Over the years some New Hampshire farmers have shared with me how they see climate change hitting home because of milder winters.
And the Fourth National Climate Assessment (NCA4) explains how climate change is expected to impact the environments that support agriculture in the Northeast. State climatologist and University of New Hampshire Prof. Mary Lemcke-Stampone is an author of the report’s Northeast chapter. According to the report, the science supports the farmers’ observations: milder winters are already changing local ecosystems and environments in ways that are and will continue to impact farming.
A maple syrup producer provided me a bit more detail from composite notebooks stacked in his kitchen cabinet: diaries kept by his dad faithfully recording night and daytime temperatures and tapping dates, a tradition he continued. The records note upward trends of February temperatures and earlier tapping.
Winter traditionally is the single most productive time of the year to cut wood because loggers depend on frozen ground to support their heavy machinery. There is no way to make up two weeks of lost time caused by an early winter thaw. Omnipresent and fragrant in springtime the purple lilac now blooms a week earlier than it did in 1970, making our state flower another icon of warming in New Hampshire.
Some New Hampshire farmers are seeing more than warming. They are also noticing erratic weather patterns. According to the NCA4, over the past 60 years extreme precipitation in the Northeast has increased 70 percent — more than in any other region of the country. In addition to getting wetter, heavy downpours are becoming more common in New Hampshire.
Scientists anticipate that a warmer, wetter New Hampshire will lead to lower yields of some cool season crops as well as new pests, but wine grapes, peaches and melons will fare better. Agriculture Commissioner Shawn Jasper knows farmers are being confronted with climate change.
At the recent annual meeting of the National Association of State Departments of Agriculture, Commissioner Jasper joined in unanimous support for a new policy recognizing the risks of climate change and asking for public and private resources to help farmers and producers adapt.
Jasper’s department has a limited budget, but farmers are nothing if not resilient, and are working with scientists and other institutions.
One example was an event on climate impacts and local farms organized by the Upper Valley Adaptation Workgroup where Dr. Joshua Faulkner of the University of Vermont Extension Program discussed how proper soil management is central to a productive farming future.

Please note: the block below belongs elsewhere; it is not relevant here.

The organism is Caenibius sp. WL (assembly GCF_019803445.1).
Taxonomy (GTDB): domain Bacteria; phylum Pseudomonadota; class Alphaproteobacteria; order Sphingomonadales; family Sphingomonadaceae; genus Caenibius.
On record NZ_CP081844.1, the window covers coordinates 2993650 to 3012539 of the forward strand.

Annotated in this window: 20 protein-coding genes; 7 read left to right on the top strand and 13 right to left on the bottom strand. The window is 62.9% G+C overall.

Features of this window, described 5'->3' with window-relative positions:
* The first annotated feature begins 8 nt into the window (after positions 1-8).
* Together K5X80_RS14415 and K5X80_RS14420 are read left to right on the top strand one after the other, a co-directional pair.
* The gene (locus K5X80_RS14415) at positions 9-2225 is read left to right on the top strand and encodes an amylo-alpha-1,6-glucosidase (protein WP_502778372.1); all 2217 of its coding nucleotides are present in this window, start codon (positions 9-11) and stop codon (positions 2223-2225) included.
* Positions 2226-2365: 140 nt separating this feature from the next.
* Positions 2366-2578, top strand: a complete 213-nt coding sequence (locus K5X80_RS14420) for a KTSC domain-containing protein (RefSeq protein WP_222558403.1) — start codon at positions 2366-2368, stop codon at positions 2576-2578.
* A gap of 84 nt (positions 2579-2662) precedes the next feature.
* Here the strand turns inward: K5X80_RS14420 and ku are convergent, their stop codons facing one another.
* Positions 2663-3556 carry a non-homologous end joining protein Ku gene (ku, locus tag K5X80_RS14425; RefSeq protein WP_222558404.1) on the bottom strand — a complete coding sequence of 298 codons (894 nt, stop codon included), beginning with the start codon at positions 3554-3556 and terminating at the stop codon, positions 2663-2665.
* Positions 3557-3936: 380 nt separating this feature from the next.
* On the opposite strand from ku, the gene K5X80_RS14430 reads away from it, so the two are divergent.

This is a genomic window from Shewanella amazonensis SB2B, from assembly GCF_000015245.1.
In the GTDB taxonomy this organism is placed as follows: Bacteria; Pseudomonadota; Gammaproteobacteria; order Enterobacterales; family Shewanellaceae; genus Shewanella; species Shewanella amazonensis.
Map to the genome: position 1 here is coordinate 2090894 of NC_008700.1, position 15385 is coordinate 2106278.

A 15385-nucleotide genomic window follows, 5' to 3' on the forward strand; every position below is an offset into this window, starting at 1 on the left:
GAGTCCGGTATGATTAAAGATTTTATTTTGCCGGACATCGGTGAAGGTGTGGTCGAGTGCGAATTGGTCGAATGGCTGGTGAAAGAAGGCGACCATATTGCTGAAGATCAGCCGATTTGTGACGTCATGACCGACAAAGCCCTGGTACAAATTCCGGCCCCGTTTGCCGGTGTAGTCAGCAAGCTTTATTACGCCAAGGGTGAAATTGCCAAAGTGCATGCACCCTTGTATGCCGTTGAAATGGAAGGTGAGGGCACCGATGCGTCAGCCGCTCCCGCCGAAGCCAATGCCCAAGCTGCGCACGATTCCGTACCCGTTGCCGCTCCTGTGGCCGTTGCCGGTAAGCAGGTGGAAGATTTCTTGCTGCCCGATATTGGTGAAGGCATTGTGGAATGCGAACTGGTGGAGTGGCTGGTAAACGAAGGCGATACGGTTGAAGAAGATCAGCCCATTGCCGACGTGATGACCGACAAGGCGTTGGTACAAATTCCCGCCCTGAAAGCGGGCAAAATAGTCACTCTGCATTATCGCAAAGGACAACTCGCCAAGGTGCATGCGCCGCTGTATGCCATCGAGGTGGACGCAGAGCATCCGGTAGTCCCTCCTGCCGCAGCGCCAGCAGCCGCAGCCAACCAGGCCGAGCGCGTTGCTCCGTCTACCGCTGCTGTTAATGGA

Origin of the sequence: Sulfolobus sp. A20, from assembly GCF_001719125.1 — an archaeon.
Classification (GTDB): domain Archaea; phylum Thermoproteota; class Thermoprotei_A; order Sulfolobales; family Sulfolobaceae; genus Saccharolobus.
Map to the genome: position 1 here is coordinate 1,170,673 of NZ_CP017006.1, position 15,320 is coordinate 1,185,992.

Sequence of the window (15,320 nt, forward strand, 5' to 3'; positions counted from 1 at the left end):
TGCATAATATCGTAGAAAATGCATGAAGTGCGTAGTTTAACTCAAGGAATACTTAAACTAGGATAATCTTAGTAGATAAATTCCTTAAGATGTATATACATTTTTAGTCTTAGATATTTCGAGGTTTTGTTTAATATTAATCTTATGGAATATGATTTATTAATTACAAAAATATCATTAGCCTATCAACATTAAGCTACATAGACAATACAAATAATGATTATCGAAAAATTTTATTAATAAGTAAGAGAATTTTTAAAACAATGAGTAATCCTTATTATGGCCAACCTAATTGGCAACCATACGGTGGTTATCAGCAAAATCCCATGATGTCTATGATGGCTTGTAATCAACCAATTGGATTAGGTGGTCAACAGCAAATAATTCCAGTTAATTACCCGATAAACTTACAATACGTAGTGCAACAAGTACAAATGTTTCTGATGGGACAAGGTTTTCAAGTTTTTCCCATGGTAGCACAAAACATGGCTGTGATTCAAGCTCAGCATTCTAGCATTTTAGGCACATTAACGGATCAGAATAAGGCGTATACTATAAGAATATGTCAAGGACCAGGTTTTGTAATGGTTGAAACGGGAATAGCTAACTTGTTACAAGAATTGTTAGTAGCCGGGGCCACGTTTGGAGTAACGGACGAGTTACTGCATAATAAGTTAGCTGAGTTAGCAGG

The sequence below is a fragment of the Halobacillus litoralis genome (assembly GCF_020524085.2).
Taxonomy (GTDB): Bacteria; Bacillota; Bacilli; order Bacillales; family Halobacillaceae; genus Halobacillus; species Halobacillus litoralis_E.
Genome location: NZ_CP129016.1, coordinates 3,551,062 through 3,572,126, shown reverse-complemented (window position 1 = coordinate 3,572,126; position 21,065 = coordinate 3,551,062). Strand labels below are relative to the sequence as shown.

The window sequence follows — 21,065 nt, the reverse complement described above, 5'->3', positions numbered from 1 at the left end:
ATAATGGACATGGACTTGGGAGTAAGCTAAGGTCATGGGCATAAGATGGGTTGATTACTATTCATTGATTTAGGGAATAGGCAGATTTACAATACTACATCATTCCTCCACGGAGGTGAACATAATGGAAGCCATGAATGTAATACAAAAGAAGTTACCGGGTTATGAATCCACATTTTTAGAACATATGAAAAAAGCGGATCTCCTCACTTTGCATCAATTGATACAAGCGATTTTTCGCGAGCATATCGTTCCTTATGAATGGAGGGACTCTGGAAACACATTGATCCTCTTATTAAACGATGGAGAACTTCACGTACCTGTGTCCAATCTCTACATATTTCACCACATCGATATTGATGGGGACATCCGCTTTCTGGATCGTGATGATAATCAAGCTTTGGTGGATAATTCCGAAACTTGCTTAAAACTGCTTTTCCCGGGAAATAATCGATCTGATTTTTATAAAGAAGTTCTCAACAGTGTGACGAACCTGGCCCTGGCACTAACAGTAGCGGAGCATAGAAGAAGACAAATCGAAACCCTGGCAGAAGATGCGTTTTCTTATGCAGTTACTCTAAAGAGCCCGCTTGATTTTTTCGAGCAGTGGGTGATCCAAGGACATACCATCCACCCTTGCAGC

With different techniques, farmers can enhance farming resilience, improve water quality and capture carbon in the soil. The good news is, according to the UNH Cooperative Extension, sustainable and regenerative farming practices such as zero-till, reduced-till, organic farming and cover crops have increased in recent years among New Hampshire farmers.
As part of a 2014 University of New Hampshire Sustainability Institute case study by Climate Fellow Ruby Woodside, Dorn Cox of Tuckaway Farm explains, “We know how to put carbon back into the ground. It is about communicating the practices to people and getting them to value it.”
But there is a bigger problem than Commissioner Jasper’s budget. At a pancake breakfast in Plymouth I listened to him cite archaic 1940s USDA research to dissuade the audience of human induced climate change.
In interviews he has previously acknowledged the existence of climate change but shifted to doubting the human contribution. His rhetoric is not dissimilar to that of Gov. Chris Sununu who will not join leaders of other states in upholding the Paris climate agreement.
Preparing for the longer and warmer growing season will entail investment in different agricultural products that can thrive under these conditions. It will require limiting damage from pests that come with warmer seasons, from intense precipitation that can disrupt plantings and harvests, and from late winter or early spring Arctic cold outbreaks that can freeze the spring blossoms that arrive earlier and earlier.
Farmers are looking for new solutions as they increasingly feel the effects of our mounting climate crisis on traditional livelihoods. Farmers require more knowledge today to diversify and steward 430,000 acres of managed New Hampshire farmland. Provided farmers have the support of consumers, the scientific community and policymakers, they can lead the way to building even broader community resilience.
The science summarized in the National Climate Assessment indicates that the climate inherited by future farmers will depend upon the actions we take in the next decade to reduce global warming emissions. Last month I received an inspiring brochure created by 12-year-old Maielle Merriam of Epping, “Soil is the Climate Solution,” spotlighting local carbon capture solutions.
If the United States is to lead the world, we must inspire the world, and in New Hampshire both leadership and inspiration can be found in our nation’s youth. The New Hampshire Department of Agriculture Markets and Food would do well to consider distributing Maielle’s brochure to our farmers.